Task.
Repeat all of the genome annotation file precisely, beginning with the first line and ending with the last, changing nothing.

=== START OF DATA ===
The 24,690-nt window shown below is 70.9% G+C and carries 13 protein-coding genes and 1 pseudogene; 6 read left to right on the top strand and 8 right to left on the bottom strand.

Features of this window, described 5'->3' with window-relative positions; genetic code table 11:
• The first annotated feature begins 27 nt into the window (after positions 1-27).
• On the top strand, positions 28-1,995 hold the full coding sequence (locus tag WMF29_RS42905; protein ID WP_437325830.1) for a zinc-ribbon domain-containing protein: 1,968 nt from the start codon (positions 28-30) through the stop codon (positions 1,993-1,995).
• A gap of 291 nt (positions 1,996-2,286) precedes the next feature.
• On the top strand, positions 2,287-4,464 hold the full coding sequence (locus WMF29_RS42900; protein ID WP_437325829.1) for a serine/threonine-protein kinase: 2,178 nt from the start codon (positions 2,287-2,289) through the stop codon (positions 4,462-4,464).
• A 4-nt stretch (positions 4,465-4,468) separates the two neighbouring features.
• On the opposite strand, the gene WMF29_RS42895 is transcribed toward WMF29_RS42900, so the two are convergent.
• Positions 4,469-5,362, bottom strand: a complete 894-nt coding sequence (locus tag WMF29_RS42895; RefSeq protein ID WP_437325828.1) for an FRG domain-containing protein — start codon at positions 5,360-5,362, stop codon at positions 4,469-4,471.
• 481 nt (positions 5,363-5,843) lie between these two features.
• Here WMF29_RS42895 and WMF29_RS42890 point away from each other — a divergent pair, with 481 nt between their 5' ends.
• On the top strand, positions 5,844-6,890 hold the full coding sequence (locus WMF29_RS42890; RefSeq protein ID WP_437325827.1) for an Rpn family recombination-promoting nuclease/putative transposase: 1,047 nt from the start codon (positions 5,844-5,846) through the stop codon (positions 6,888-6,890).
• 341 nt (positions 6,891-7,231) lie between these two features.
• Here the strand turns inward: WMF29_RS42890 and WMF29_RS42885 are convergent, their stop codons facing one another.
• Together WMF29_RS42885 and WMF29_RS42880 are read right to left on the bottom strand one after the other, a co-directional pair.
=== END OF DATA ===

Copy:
The 24,690-nt window shown below is 70.9% G+C and carries 13 protein-coding genes and 1 pseudogene; 6 read left to right on the top strand and 8 right to left on the bottom strand.

Features of this window, described 5'->3' with window-relative positions; genetic code table 11:
• The first annotated feature begins 27 nt into the window (after positions 1-27).
• On the top strand, positions 28-1,995 hold the full coding sequence (locus tag WMF29_RS42905; protein ID WP_437325830.1) for a zinc-ribbon domain-containing protein: 1,968 nt from the start codon (positions 28-30) through the stop codon (positions 1,993-1,995).
• A gap of 291 nt (positions 1,996-2,286) precedes the next feature.
• On the top strand, positions 2,287-4,464 hold the full coding sequence (locus WMF29_RS42900; protein ID WP_437325829.1) for a serine/threonine-protein kinase: 2,178 nt from the start codon (positions 2,287-2,289) through the stop codon (positions 4,462-4,464).
• A 4-nt stretch (positions 4,465-4,468) separates the two neighbouring features.
• On the opposite strand, the gene WMF29_RS42895 is transcribed toward WMF29_RS42900, so the two are convergent.
• Positions 4,469-5,362, bottom strand: a complete 894-nt coding sequence (locus tag WMF29_RS42895; RefSeq protein ID WP_437325828.1) for an FRG domain-containing protein — start codon at positions 5,360-5,362, stop codon at positions 4,469-4,471.
• 481 nt (positions 5,363-5,843) lie between these two features.
• Here WMF29_RS42895 and WMF29_RS42890 point away from each other — a divergent pair, with 481 nt between their 5' ends.
• On the top strand, positions 5,844-6,890 hold the full coding sequence (locus WMF29_RS42890; RefSeq protein ID WP_437325827.1) for an Rpn family recombination-promoting nuclease/putative transposase: 1,047 nt from the start codon (positions 5,844-5,846) through the stop codon (positions 6,888-6,890).
• 341 nt (positions 6,891-7,231) lie between these two features.
• Here the strand turns inward: WMF29_RS42890 and WMF29_RS42885 are convergent, their stop codons facing one another.
• Together WMF29_RS42885 and WMF29_RS42880 are read right to left on the bottom strand one after the other, a co-directional pair.